The light-resistant improvers used in the present invention include, for example, nitroso compounds such as nitrosodiphenylamine, nitrosoaniline, nitrosophenol, and nitrosonaphthol; and metal complexes such as tetracyanoquinodimethane compounds, diimmonium salts, “NKX-1199” (bis[2′-chloro-3-methoxy-4-(2-methoxyethoxy)dithiobenzyl]nickel) produced by Hayashibara Biochemical Laboratories, Inc., Okayama, Japan, azo metal complexes, and formazan metal complexes, which all can be used in an appropriate combination, if necessary. Preferable light-resistant improvers are those which contain nitroso compounds and/or formazan metal complexes, most preferably, those which contain nitroso compounds having a phenylpyridylamine skeleton as disclosed in Japanese Patent Application No. 88,983/99, titled “Phenylpyridylamine derivatives”, applied for by the same applicant as the present invention; and metal complexes containing, for example, metals such as nickel, zinc, cobalt, iron, copper, palladium, etc., which have as ligands one or more formazan compounds having a pyridine ring at C-5 of the formazan skeleton and a pyridine- or furan-ring at C-3 of the formazan skeleton, and their tautomers, as disclosed in Japanese Patent Application No. 163,036/99, titled “Formazan metal complexes” applied for by the same applicant as the present invention. The use of the above light-resistant improvers in the organic dye compounds does not lower the solubility in organic solvents of the organic dye compounds of the present invention, does not substantially deteriorate the desired optical properties of the organic dye compounds, and effectively inhibits the undesirable changing in deterioration, fading, color change, and quality change of the organic dye compounds which are inducible by the exposure of reading- and environmental-light. As for the composition ratio, 0.01-5 moles, preferably, 0.1-2 moles of a light-resistant improver(s) can be incorporated into one mole of the organic dye compound(s) of the present invention while increasing or decreasing the ratio.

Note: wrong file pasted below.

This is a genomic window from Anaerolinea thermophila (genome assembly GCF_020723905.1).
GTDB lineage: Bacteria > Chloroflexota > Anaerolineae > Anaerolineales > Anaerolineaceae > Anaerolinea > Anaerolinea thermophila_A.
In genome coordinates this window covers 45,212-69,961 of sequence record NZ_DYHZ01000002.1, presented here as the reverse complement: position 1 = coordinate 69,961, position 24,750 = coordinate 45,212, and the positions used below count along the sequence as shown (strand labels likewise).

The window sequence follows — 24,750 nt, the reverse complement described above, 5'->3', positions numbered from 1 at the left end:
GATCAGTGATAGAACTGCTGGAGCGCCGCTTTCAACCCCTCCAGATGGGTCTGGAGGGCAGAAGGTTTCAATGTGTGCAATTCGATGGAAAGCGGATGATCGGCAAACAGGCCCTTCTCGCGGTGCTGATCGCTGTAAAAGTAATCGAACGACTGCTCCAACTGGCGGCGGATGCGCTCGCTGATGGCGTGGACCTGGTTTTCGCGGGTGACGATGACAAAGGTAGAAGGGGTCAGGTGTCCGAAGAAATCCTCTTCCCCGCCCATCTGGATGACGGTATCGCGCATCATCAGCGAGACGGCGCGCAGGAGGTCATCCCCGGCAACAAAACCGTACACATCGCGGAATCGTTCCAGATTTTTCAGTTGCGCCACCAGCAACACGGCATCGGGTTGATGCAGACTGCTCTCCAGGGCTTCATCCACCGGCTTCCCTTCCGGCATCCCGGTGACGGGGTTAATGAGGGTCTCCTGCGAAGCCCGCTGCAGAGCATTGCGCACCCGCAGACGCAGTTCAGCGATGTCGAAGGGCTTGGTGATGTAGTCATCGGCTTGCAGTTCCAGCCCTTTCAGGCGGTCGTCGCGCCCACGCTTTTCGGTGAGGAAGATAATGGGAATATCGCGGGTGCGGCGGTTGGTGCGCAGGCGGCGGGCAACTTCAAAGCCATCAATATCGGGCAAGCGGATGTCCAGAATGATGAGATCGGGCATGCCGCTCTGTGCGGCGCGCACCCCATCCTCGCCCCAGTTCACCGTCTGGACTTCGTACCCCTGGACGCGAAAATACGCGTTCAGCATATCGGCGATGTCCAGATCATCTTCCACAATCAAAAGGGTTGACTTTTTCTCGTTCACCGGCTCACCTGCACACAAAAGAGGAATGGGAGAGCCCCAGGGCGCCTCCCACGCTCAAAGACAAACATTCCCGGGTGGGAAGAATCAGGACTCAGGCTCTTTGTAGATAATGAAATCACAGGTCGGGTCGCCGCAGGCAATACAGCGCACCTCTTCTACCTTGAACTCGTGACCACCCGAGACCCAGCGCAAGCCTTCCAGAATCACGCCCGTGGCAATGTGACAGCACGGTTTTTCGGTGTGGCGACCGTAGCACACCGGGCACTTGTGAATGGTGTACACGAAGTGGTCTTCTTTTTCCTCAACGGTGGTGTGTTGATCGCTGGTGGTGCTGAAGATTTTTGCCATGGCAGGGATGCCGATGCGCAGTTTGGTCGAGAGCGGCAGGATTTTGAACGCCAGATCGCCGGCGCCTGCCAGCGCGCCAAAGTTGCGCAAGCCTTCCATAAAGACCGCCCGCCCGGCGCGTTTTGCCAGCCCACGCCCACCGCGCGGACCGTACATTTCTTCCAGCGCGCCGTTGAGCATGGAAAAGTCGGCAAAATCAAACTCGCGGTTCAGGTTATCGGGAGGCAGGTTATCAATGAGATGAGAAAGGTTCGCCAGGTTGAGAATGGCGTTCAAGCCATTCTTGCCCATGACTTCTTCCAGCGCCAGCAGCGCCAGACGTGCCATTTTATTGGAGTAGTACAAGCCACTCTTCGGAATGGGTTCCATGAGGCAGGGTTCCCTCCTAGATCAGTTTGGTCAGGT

The organic solvents used for coating the organic dye compounds of the present invention can be selected from among TFP used frequently to prepare optical recording media, and the following organic solvents other than TFP; hydrocarbons such as hexane, cyclohexane, methylcyclohexane, dimethylcyclohexane, ethylcyclohexane, isopropylcyclohexane, tert-butylcyclohexane, octane, cyclooctane, benzene, toluene, and xylene; halogenides such as carbon tetrachloride, chloroform, 1,2-dichloroethane, 1,2-dibromoethane, trichloroethylene, tetrachloroethylene, chlorobenzene, bromobenzene, and α-dichlorobenzene; alcohols and phenols such as methanol, ethanol, 2,2,2-trifluoroethanol, 2-methoxyethanol (methyl cellosolve), 2-ethoxyethanol (ethyl cellosolve), 2-isopropoxy-1-ethanol, 1-propanol, 2-propanol, 1-ethoxy-2-propanol, 1-ethoxy-2-propanol, 1-butanol, 1-methoxy-2-butanol, 3-methoxy-1-butanol, 4-methoxy-1-butanol, isobutyl alcohol, pentyl alcohol, isopentyl alcohol, cyclohexanol, diethylene glycol, triethylene glycol, propylene glycol, glycerine, diacetone alcohol, phenol, benzyl alcohol, and cresol; ethers such as diethyl ether, diisopropyl ether, tetrahydrofuran, tetrahydropyran, 1,4-dioxane, anisole, 1,2-dimethoxyethane, diethylene glycol dimethylether, dicyclohexyl-18-crown-6, methyl carbitol, and ethylcarbitol; ketones such as furfural, acetone, 1,3-diacetyl acetone, ethyl methyl ketone, and cyclohexanone; esters such as ethyl acetate, butyl acetate, ethylene carbonate, propylene carbonate, and trimethyl phosphate; amides such as formamide, N-methyl formamide, N,N-dimethylformamide, and hexamethylphosphoric triamide; nitrites such as acetonitrile, propionitrile, succinonitrile, and benzonitrile; nitro compounds such as nitromethane and nitrobenzene; amines such as ethylene diamine, pyridine, piperidine, morpholine, and N-methylpyrrolidone; and sulfur-atom-containing compounds such as dimethylsulfoxide and sulfolane. These organic solvents can be used in an appropriate combination, if necessary.